Fat Leonard

‘Fat Leonard,' Fugitive in Navy Bribery Case, Arrested in Venezuela Day Before Scheduled Sentencing

The arrest came on the eve of his long-awaited sentencing in a federal court in California for a bribery scheme

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Leonard Glenn Francis, better known as "Fat Leonard," a defense contractor who disappeared weeks before he was set to be sentenced for one of the largest bribery scandals in the nation’s military history, was taken into custody Wednesday in Venezuela, the U.S. Marshals Service confirmed.

Francis was taken into custody by Venezuelan authorities as he was boarding a plane to another country, Marshals Service spokesperson Omar Castillo said. The U.S. Marshals learned of his arrest from a social media release from Venezuelan authorities.

Carlos Garate Rondon, the Director General of INTERPOL Venezuela who disclosed the arrest in a statement posted Wednesday on Instagram, said Francis flew from Mexico to Ve Cuba, and his final destination was supposed to be Russia.

Francis will be handed over to federal authorities. There was no immediate word on when he might be extradited to the United States.

In 2018, before his escape, a judge warned Francis was a flight risk. NBC 7's Dave Summers has the story.

The arrest came on the eve of his long-awaited sentencing in a federal court in California for a bribery scheme that lasted more than a decade and involved dozens of U.S. Navy officers. At the sentencing hearing Thursday, U.S. District Court Judge Janis Sammartino announced to the court that Francis was in custody in Venezuela and that a “no bail arrest warrant" had been issued.

Prosecutors asked the court to note that Francis failed to appear at his sentencing hearing as ordered, while defense attorneys notified the court that they would be filing a motion severing their ties with Francis due to an “irreparable break down of the attorney-client relationship.”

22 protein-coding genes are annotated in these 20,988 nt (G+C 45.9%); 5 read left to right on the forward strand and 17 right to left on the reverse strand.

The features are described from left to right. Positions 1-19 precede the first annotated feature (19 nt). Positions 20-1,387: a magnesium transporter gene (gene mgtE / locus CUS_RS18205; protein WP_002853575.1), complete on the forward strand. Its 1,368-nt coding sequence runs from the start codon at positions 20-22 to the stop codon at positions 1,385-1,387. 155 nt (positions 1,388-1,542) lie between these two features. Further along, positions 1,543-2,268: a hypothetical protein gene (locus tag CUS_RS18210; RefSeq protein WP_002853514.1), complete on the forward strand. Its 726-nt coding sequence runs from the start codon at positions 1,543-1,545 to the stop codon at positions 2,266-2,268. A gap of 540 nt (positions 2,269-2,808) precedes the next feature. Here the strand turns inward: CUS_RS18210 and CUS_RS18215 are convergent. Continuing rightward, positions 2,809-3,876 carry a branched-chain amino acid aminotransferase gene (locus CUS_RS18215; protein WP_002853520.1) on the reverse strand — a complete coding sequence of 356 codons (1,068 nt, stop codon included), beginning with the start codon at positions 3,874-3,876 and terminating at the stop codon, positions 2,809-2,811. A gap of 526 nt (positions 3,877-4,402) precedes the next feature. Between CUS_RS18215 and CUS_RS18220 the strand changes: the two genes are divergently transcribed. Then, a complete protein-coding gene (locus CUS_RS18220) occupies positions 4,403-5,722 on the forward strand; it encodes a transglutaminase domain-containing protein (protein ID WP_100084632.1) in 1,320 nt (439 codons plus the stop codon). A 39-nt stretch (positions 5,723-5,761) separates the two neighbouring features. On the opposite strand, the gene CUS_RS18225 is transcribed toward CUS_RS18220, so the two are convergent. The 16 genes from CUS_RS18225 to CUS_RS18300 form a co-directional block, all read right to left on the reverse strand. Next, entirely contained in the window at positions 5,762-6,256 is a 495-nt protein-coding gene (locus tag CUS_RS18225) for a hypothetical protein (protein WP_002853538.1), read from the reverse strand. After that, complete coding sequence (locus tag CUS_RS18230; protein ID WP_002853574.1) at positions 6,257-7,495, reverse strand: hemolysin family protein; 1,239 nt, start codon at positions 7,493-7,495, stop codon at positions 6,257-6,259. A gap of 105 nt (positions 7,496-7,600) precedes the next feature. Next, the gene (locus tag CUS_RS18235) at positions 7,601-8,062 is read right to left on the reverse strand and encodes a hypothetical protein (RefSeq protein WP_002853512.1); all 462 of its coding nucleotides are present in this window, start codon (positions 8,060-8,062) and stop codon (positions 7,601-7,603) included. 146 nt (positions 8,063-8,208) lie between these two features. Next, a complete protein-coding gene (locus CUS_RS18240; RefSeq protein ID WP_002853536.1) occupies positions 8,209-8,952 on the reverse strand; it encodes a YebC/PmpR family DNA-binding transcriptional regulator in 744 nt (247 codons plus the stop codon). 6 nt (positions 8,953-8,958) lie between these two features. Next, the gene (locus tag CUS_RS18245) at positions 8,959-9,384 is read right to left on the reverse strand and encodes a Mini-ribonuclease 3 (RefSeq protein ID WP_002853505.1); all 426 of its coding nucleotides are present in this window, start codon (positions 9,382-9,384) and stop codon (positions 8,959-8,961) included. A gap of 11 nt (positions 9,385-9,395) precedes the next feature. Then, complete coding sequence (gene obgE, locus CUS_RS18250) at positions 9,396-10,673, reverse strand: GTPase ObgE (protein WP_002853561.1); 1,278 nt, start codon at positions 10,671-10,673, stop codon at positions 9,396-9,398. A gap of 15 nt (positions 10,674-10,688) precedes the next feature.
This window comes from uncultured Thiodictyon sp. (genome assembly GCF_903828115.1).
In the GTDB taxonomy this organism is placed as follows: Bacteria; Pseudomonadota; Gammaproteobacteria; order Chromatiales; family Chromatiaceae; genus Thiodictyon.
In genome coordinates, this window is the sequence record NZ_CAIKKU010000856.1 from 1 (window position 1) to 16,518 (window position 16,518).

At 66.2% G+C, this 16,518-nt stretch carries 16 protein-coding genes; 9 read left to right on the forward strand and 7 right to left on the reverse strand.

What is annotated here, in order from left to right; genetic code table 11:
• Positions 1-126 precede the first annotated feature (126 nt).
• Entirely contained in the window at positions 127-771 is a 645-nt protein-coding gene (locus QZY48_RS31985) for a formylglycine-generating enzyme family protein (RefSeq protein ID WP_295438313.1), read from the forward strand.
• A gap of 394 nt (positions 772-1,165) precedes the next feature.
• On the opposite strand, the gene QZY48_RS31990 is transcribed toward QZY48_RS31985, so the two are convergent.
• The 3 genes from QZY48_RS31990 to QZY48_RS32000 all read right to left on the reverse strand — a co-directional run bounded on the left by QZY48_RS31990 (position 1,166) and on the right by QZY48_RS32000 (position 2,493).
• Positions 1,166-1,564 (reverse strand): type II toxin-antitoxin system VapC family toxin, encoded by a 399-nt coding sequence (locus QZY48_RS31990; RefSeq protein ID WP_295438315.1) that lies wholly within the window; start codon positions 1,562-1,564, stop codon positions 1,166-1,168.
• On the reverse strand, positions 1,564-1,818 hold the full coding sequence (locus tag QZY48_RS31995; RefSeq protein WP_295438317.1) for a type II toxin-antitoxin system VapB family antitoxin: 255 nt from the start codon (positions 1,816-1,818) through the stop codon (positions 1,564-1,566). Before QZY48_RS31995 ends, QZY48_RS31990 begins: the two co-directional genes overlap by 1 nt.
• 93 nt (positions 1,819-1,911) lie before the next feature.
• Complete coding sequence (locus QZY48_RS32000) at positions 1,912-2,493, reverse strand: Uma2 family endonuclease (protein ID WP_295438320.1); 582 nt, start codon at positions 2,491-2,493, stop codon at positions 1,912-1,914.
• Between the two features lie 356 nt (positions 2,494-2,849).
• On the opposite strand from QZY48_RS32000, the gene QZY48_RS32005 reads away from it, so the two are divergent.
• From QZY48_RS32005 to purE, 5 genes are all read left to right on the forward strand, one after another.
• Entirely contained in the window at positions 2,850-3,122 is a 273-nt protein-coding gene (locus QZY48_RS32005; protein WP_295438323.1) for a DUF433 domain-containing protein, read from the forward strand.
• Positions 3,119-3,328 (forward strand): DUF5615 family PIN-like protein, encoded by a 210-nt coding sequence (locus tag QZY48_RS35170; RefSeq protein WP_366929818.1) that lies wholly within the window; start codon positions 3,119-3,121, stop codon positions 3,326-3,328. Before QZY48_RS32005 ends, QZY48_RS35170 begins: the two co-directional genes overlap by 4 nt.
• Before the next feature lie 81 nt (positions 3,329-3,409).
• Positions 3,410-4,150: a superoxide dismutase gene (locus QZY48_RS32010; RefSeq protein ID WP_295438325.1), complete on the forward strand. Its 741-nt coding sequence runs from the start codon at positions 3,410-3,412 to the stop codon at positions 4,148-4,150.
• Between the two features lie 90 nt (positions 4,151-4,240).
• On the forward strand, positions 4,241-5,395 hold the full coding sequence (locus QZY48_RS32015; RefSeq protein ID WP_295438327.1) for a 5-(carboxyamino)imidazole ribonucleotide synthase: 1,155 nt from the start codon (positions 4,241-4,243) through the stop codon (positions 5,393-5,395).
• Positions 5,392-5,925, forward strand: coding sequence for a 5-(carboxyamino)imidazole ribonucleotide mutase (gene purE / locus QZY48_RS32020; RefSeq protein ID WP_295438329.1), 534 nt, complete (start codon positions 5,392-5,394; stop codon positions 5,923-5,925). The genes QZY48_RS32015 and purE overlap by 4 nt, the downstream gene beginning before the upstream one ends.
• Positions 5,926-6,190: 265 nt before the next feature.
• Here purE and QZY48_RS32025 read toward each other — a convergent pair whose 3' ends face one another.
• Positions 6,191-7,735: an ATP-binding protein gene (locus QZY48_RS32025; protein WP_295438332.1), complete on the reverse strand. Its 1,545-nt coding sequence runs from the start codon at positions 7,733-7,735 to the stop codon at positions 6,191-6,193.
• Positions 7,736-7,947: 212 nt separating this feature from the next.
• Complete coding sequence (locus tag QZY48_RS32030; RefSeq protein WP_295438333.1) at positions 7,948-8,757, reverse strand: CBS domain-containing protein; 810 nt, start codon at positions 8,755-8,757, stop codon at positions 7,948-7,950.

The U.S. Attorney's Office declined to comment on what additional charges Francis could face as a result of his flight from the country, nor how the incident might affect his plea deal. Former federal prosecutor Drew Galvin told NBC 7 by fleeting Francis breached his plea agreement by committing a new crime, violating conditions of his pre-trial release and failing to show up for sentencing.

"By breaching his plea agreement, the government is relieved of all of its obligations under the plea agreement, which means they can recommend any sentence that they want as long as it doesn’t exceed the statutory maximum, and they can also pursue additional criminal charges against him that they hadn’t done previously," Galvin said.

Sammartino set a Dec. 14 status hearing for Francis with the caveat that all parties could meet sooner depending on how events unfold.

The U.S. government faces an uphill challenge returning the fugitive back to American soil from Venezuela. While the countries have an extradition agreement, the U.S. government doesn’t recognize Nicolas Maduro’s socialist government, has no embassy in the country and has imposed crushing sanctions on the country that has further embittered relations. Law enforcement cooperation between the two countries is rare.